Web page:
Fabio De Masi: “Juncker met with banks regularly, of course, but never talked about tax load.
A press release of Fabio De Masi
Commission President Jean-Claude Juncker, Pierre Moscovici, the EU Commissioner responsible for tax and customs and Commissioner Vestager appeared before a joint ECON and TAXE committee meeting in the European Parliament this morning to look at ways of improving tax transparency in the EU.
GUE/NGL MEP Fabio De Masi, member for the group on both committees, expressed his reaction:
"Juncker pretends to have been at the forefront of the fight for tax justice in Europe. This is absolutely ridiculous given his 20 years at the helm of one of Europe's most prominent tax havens and an utter mockery of every honest taxpayer on the continent.
"His principle today was that he did not take any decisions on tax matters in Luxembourg in the past, and does not take decisions in the Commission at the moment either. His assertions of never having met a single tax advisory firm during his tenure or never having talked about tax during, as he admits, regular meetings with Luxembourg bankers sound like they are from another planet."
On the work of the TAXE committee (now coming to its close) MEP De Masi said: "The EP's grand coalition obstructed the work of the TAXE committee from the start by blocking the push for a full inquiry committee. Member states, the Council and also the Commission still refuse to make available requested documents. A majority of invited multinational corporations did not even bother to attend to TAXE hearings. We now have to be honest and say that the committee was not able to fulfil its mandate and should be converted into an inquiry committee which should stand for as long as it takes to properly investigate all breaches of EU law that TAXE has concluded exist on an enormous scale across the EU."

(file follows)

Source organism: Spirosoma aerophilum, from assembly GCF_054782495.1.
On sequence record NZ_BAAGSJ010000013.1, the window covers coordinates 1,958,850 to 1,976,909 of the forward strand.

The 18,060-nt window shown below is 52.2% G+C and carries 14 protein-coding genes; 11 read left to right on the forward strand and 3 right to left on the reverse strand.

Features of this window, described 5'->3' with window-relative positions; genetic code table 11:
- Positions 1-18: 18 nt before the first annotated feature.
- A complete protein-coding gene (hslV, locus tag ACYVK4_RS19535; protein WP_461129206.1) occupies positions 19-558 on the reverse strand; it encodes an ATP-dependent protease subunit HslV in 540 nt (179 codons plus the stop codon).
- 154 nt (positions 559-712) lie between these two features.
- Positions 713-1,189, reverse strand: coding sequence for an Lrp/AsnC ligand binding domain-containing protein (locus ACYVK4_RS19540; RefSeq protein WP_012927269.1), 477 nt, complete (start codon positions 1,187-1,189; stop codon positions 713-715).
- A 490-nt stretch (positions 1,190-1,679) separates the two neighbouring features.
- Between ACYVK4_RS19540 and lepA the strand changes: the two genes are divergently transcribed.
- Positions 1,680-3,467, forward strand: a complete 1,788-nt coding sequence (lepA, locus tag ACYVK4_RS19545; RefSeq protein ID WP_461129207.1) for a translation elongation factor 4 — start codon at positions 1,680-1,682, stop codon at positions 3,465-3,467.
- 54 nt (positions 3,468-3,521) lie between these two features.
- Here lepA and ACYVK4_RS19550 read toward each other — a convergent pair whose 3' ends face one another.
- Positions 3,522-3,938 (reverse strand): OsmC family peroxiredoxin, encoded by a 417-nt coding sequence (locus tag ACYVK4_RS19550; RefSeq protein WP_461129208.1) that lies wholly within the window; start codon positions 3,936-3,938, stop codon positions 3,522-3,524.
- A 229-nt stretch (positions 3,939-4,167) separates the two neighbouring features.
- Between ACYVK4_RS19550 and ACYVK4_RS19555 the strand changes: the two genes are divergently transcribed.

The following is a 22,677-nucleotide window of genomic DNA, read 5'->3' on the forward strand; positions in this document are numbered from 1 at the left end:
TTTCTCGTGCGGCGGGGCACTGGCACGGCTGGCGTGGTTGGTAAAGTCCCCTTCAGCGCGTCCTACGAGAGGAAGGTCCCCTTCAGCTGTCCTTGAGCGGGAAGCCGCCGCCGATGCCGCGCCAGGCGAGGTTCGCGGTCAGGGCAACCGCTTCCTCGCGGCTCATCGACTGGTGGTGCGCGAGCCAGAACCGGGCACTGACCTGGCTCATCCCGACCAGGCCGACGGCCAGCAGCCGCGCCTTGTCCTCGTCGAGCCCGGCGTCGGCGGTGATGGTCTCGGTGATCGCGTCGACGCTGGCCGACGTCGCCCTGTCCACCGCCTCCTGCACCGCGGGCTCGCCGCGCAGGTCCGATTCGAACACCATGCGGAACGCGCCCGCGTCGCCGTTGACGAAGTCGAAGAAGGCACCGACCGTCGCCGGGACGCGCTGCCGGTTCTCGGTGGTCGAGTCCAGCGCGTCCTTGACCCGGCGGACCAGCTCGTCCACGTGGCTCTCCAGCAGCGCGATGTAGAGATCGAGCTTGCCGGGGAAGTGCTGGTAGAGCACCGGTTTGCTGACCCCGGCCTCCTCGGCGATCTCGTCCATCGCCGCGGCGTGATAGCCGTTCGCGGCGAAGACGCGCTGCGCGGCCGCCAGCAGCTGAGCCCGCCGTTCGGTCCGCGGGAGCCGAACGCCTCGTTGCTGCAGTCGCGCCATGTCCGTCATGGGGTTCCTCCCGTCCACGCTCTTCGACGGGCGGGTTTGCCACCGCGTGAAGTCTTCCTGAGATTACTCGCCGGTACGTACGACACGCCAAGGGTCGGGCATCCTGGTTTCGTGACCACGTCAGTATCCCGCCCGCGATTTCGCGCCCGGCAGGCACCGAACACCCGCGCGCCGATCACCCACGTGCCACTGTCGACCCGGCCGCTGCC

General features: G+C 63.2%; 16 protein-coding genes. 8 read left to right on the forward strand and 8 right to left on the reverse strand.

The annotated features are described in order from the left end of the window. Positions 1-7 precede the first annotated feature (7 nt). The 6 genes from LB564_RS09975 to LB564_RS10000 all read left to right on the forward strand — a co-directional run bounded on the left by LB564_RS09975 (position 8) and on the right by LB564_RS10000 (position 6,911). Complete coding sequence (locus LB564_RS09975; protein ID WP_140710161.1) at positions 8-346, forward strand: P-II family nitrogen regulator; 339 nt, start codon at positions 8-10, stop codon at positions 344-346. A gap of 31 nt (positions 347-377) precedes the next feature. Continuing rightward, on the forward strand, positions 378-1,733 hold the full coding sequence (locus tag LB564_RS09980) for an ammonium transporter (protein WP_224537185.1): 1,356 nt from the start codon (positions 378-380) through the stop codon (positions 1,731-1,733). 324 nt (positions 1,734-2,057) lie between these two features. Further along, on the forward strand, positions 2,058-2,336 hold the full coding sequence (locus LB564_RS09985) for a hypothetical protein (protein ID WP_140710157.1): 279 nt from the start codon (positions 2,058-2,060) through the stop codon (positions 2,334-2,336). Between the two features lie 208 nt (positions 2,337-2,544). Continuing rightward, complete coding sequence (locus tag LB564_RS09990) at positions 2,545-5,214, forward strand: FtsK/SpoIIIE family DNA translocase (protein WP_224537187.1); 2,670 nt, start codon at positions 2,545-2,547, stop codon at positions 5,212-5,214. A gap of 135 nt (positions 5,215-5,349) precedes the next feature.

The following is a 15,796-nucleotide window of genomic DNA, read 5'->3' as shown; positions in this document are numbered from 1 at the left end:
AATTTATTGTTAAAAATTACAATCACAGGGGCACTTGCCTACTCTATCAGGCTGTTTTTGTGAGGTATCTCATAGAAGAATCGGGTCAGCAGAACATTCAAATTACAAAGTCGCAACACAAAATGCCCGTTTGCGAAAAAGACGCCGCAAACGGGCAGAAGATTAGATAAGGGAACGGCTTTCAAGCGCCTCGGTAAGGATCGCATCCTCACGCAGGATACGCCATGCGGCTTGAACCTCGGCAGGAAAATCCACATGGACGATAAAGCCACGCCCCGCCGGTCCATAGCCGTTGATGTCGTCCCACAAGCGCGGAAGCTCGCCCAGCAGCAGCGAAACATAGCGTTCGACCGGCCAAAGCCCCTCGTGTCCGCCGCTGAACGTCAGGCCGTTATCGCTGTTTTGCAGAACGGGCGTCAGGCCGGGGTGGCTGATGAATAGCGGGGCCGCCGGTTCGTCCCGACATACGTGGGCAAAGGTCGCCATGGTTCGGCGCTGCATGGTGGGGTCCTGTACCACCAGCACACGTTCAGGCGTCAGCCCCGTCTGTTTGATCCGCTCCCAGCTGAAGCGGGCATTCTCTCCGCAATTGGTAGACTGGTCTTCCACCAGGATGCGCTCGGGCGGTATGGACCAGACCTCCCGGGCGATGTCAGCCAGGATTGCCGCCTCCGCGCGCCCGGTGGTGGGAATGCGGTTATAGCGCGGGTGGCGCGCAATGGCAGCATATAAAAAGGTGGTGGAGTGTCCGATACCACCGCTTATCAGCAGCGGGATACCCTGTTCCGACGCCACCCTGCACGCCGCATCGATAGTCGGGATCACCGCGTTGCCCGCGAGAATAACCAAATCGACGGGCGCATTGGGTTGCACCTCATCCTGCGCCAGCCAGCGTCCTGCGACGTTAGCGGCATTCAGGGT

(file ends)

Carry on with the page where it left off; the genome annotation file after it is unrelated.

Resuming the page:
"The Parliament also needs to be a lot more assertive in its dealings with multinationals who refuse to cooperate with parliamentary inquiries but spare no efforts when it comes to excessive lobbying, also within our premises. These companies should have their access rights to Parliament withdrawn immediately and we additionally need changes to the inter-institutional agreement with the Commission in order to also take them off the institutions' transparency register. This is the least we should be doing as elected representatives."
De Masi outlined what he considers is needed in terms of tax policy: "The touted tax measures by the Commission and the OECD are insufficient and will not stop the massive international tax dodging. We urgently need real transparency in the form of fully public country-by-country reporting, a full disclosure of the ultimate beneficial owners of companies, trusts and other tax planning vehicles and also public scrutiny of tax rulings. Whistleblowers and journalists need to be robustly protected, too. This is why we have nominated Antoine Deltour and others for the Sakharov prize this year. But transparency alone will only do so much. Member states need to come to a position where they will break the vicious cycle of tax dumping in the EU. This requires cancelling double taxation agreements that prevent withholding taxes which would be need to fend off tax havens and their practices. In addition, reductions in public sector workers have to be reversed urgently. In tax administrations, this will more than pay for itself."